Hypermarkets and Supermarkets
Like any developed nation, Korea is full of huge scale supermarket chains that carry anything an expatriate may need. Or, at least, almost anything. Chances are you will miss a certain cheese or type of bread or pasta that you love. However, these large chains carry many things that foreigners may not expect to find abroad.
The largest chains in Korea include Tesco’s Homeplus, Emart, LotteMart and Costco. There are many other large scale supermarkets with similar “homey” names (Homever, for example), but these are the chains that will generally be found near your place of residence. Hours of operation vary according to location, but usually large chains are open 24 hours a day or from around 9AM until 11PM.
These chains carry everything from clothes and food to electronics and books. They are massive buildings, generally with three or four different floors. Usually the clothes and non-food items will be found on the upper levels while the groceries and food courts will be found on the two bottom floors. In the groceries section you will find many foods that would not normally be found in your supermarket at home. Don’t worry, though! If you keep looking through the aisles you’ll find what you’re looking for, eventually.
Canned goods, pastas and pasta sauces, bread, cheese, milk and eggs are all easily found at these chains. Also, if you enjoy baking, you’ll find baking supplies (some chains are better stocked than others, like Homeplus and Costco) that usually include nuts, food colouring, icing sugar and baking chocolate.
At Costco, you require a member card to shop. If you have membership in your home country, you can use it in Korea. If you don’t have a card the cost is 30,000 won for one year. At Costco, you can find bulk comforts of home, including baked goods and even macaroni and cheese! There are three Costco’s in Seoul. They are located in Youngdeungpo-gu,Junggye-gu, and Seocho-gu. Website (with English option): http://www.costco.co.kr/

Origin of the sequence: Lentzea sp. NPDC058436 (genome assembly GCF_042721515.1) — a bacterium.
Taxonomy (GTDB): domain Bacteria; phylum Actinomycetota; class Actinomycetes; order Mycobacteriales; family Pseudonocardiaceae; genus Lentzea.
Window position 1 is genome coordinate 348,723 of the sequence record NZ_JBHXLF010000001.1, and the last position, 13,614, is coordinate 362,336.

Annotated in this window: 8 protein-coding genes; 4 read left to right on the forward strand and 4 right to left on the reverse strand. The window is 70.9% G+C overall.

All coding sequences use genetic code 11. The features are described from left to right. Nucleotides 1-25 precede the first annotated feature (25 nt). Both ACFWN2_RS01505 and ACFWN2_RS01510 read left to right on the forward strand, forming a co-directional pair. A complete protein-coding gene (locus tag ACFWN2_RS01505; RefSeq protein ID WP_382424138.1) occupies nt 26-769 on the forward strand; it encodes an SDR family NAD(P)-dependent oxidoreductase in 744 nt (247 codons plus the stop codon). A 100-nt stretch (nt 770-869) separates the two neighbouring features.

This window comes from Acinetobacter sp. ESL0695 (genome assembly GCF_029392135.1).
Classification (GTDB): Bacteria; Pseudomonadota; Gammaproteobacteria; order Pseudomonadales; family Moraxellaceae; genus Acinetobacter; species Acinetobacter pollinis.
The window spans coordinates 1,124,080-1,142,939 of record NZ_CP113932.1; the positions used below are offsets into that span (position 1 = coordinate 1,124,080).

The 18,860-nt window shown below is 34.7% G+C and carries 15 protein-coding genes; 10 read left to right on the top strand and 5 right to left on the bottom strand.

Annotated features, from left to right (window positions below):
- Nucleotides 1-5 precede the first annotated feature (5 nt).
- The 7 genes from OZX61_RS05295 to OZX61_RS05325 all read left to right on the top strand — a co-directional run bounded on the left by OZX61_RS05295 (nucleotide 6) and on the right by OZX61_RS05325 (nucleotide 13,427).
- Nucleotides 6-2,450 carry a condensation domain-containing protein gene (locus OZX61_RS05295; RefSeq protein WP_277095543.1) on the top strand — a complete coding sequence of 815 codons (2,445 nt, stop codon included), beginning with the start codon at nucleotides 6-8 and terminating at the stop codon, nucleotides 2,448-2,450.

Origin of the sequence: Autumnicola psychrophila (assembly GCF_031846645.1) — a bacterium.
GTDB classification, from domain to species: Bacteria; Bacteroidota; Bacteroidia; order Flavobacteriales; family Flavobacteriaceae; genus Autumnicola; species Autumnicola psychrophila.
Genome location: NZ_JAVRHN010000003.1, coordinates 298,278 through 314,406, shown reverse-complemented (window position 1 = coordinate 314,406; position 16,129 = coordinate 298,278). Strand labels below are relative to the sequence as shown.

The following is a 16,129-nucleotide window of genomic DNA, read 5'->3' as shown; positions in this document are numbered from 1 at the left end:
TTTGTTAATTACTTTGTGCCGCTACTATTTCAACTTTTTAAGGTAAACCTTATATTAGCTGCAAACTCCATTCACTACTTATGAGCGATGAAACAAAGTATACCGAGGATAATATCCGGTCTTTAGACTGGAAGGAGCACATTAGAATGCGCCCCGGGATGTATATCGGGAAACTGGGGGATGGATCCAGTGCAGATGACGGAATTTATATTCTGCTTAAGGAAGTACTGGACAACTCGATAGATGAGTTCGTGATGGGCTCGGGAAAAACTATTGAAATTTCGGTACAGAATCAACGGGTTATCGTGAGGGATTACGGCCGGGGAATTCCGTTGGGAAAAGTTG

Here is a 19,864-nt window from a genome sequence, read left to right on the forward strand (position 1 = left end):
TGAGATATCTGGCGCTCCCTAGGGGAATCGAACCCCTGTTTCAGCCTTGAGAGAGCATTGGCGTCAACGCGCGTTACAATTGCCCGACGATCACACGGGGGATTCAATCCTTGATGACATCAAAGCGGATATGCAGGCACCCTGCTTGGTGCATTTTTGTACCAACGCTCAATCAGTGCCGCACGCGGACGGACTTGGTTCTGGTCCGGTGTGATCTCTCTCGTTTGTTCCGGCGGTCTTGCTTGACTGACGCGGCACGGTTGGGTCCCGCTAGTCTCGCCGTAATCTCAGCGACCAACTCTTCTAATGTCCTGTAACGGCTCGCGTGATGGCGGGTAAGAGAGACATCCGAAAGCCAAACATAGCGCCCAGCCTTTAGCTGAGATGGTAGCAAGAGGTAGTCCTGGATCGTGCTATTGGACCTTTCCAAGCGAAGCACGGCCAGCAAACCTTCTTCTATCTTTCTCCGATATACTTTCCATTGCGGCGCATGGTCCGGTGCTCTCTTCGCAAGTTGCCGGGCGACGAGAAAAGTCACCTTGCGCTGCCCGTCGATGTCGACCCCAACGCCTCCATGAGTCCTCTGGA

Depending on the location (ie: if you live in an area with lots of expats), you will usually find a well stocked foreign food/baking area at Homeplus, as well as the usual fresh vegetables, fruits, clothes, toys and anything else that might tickle your fancy. While Emart is more common, you can find a Homeplus in almost all of the gus. Some gus have an Emart and a Homeplus. Website (Korean only): http://www.homeplus.co.kr/
While usually not as well stocked as Homeplus, you can find the same sections here (electronics, food, toys, etc.) and a large array of groceries in the supermarket section. You will find at least or more of these in each gu. Website (Korean only): http://emart.shinsegae.com/
Similar to Emart and Homeplus, you will find the same sections in the multilevel building. These are smaller and tend to be less common (especially if there is an Emart nearby.) However it is common to find heaps of LotteMart Express stores, which are smaller versions of a LotteMart. Website (Korean only): http://company.lottemart.com/main.jsp
Korea is host to literally thousands of convenience stores that supply Koreans and expats alike with alcohol, cigarettes, last minute grocery items, pre-made sandwiches, kimbab and every other kind of snack you can imagine.
Common Korean convenience stores include Family Mart, GS Mart, and the ubiquitous Seven Eleven. They are open 24 hours a day and are found everywhere in Seoul. Indeed, you can’t walk five meters without running into a convenience store. There are usually chairs and tables outside convenience stores where people can sit down and have drinks or eat their snacks. It’s a common sight to see people outside drinking alcohol, as these convenience stores easily become makeshift bars.